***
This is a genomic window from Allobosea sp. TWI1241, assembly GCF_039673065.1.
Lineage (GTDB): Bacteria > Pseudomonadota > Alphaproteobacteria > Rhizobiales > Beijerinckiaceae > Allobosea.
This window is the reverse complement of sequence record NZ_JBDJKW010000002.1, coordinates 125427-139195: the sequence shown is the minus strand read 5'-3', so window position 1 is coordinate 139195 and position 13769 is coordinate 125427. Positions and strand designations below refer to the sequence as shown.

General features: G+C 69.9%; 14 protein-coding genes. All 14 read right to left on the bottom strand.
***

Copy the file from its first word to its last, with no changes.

This is a genomic window from Allobosea sp. TWI1241, assembly GCF_039673065.1.
Lineage (GTDB): Bacteria > Pseudomonadota > Alphaproteobacteria > Rhizobiales > Beijerinckiaceae > Allobosea.
This window is the reverse complement of sequence record NZ_JBDJKW010000002.1, coordinates 125427-139195: the sequence shown is the minus strand read 5'-3', so window position 1 is coordinate 139195 and position 13769 is coordinate 125427. Positions and strand designations below refer to the sequence as shown.

General features: G+C 69.9%; 14 protein-coding genes. All 14 read right to left on the bottom strand.